1. Keyboard.

If the workstation is not set up properly, continuous computer work can expose soft tissues to repetitive stress, which could result in ergonomic injuries to the hand, wrist, forearm, elbow, and shoulder.

Setting up the workstation - keyboard:

  • Adjust your chair and posture for the least- stressful arm/wrist positioning.
  • Adjust your chair so that the arms are bent at the elbow at a 90 angle; the forearms should be parallel to the floor.
  • Adjust keyboard height and distance from the edge of the desk so that the shoulders can relax and allow arms to rest at sides.
  • Adjust the slope of the keyboard so that the wrists are flat (i.e., in a neutral position) and not bent upward/back at all.

Ergonomic work practices/habits:

  • A padded wrist rest placed before the keyboard is used only for resting the wrists when no data is actually being input.
  • Press keys gently; do not bang on them or hold them down for long periods.
  • Keep your shoulders, arms, hands and fingers relaxed.

2. Mouse/trackball/touchpad.

Proper placement is important. Place mouse (or trackball) adjacent to the keyboard and at the same height as the keyboard. Placing the mouse/trackball too far away, too low, or too far over to one side can cause wrist, forearm, elbow, and shoulder discomfort. Placing the pointing device in your immediate reach zone offers natural comfort and maximum hand-eye coordination. Always "test drive" the different pointing devices and choose the one that feels most naturally comfortable to you.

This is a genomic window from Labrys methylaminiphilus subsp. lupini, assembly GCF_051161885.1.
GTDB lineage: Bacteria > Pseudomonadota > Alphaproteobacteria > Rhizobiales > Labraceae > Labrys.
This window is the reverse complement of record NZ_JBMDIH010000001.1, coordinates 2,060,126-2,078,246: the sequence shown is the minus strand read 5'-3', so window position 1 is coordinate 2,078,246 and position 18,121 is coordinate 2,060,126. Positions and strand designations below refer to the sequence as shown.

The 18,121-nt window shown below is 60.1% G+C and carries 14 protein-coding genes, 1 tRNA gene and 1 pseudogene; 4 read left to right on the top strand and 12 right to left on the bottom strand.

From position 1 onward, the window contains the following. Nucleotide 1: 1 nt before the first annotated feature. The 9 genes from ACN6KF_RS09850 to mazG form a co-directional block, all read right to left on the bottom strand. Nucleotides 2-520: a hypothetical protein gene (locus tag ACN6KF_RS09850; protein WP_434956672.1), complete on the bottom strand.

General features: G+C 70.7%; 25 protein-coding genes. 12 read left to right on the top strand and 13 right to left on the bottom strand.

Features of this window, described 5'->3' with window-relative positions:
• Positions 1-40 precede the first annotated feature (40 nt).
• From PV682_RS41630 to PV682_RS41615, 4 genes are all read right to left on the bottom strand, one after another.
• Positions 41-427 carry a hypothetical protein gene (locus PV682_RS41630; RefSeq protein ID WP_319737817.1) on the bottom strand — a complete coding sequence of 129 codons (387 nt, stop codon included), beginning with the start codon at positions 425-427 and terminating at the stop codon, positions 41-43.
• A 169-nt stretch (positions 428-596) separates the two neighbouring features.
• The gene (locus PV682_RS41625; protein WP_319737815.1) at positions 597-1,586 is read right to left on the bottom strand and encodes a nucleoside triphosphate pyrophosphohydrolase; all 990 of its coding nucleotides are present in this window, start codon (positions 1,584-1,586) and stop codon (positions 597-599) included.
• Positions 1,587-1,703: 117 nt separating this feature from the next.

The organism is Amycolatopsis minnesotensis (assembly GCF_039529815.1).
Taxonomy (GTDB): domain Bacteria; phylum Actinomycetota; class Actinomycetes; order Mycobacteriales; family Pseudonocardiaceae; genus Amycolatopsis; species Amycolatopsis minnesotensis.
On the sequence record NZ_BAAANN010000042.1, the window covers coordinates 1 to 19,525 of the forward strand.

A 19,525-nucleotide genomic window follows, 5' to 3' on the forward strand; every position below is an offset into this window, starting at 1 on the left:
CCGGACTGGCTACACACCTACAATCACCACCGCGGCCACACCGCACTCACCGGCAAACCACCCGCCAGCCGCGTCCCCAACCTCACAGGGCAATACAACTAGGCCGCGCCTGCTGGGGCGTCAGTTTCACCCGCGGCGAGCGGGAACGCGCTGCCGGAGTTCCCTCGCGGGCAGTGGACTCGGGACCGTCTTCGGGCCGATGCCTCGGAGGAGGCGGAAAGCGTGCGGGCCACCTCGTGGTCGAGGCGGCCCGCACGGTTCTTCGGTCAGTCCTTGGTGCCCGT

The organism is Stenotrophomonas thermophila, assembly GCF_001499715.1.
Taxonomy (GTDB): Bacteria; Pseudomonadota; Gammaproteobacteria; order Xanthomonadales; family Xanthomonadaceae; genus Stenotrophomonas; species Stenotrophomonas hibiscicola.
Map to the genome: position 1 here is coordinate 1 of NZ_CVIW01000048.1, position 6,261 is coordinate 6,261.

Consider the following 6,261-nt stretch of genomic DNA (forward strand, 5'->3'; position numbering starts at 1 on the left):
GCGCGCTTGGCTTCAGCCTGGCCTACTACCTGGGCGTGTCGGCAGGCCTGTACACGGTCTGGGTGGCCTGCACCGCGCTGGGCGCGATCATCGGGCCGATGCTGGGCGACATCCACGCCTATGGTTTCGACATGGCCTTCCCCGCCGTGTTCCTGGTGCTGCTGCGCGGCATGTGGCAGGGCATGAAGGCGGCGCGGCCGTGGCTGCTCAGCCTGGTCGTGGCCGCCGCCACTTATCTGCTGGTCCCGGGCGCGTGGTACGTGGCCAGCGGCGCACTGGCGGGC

Mouse:

  • Using a mouse requires stability of the surface upon which it is placed; if used on a keyboard tray, the tray should not wobble or tip.
  • Using a mouse without a mousepad will help prevent the wrist from being tilted upward and causing strain.

Trackball:

  • A trackball has an exposed ball that is manipulated with the fingers. It requires the use of different muscle and tendon groups than those used when operating a mouse.
  • Some trackball designs may cause discomfort/injury to the area around the thumb, which stretches/reaches to maneuver the trackball.